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25 Oct

Da More T’ings Change, Da More Dey Remain Same, Eh?

DAY 148: Friday, October 19, 2012, DEER PARK – The following article appeared in this week’s Newberry News, an excerpt from October 18, 1912 edition of the same publication. The column is called “Travelling Through Time,” and the subhed is “Horde of Cheap Skates.”

Horde of Cheap Skates

“After all, the efforts of the state game warden to compel the settlers of the Upper Peninsula to conserve the deer so that John Doe of Kalamazoo, or Richard Roe of Yuba Dam, armed with kerosene cans, rifles and baled straw, can be assured the securement of two deer during the month of November will be doomed to failure.

WE believe that the deer that browse on the crop of the settler, who resides many miles from a settlement where he can secure fresh meat, belong to the settler, rather than to the horde of cheap skates, than annually infest the Upper Peninsula.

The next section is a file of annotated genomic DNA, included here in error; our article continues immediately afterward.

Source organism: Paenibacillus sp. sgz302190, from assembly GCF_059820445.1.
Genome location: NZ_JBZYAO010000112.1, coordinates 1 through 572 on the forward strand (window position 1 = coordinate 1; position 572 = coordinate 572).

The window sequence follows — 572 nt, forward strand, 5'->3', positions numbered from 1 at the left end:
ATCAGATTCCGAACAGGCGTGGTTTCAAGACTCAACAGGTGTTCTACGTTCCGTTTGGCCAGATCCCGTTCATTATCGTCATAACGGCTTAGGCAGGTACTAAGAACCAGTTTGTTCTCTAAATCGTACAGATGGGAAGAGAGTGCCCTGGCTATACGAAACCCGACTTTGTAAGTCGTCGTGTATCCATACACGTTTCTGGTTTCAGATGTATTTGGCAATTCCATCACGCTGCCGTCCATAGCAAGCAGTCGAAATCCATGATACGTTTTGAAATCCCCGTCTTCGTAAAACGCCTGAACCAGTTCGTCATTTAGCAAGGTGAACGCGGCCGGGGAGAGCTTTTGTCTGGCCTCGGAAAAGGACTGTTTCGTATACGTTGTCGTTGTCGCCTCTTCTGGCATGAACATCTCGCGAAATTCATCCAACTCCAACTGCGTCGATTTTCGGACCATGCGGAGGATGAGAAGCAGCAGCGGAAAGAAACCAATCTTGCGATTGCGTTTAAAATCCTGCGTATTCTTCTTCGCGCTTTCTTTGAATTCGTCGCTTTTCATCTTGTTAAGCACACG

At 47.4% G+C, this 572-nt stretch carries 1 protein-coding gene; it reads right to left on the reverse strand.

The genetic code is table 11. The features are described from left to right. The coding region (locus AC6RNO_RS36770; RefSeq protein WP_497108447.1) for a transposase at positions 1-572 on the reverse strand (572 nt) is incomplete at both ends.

The state game wardens will find it an impossibility to secure a jury that will soak a settler who kills deer for the subsistence of himself and little children. The game law should be changed so that it would be impossible for an invading army, armed with high-power guns, to cross the straits each autumn.

Settlers and their cattle and horses are annually killed by this horde of interlopers, and so long as this is allowed the Upper Peninsula will not come into its own. At the present time it is looked upon by many as a mere game preserve, and where the hardy settler, who is endeavoring to carve out a home and farm from the primeval forest, is considered an interloper by the armed booze fighters.”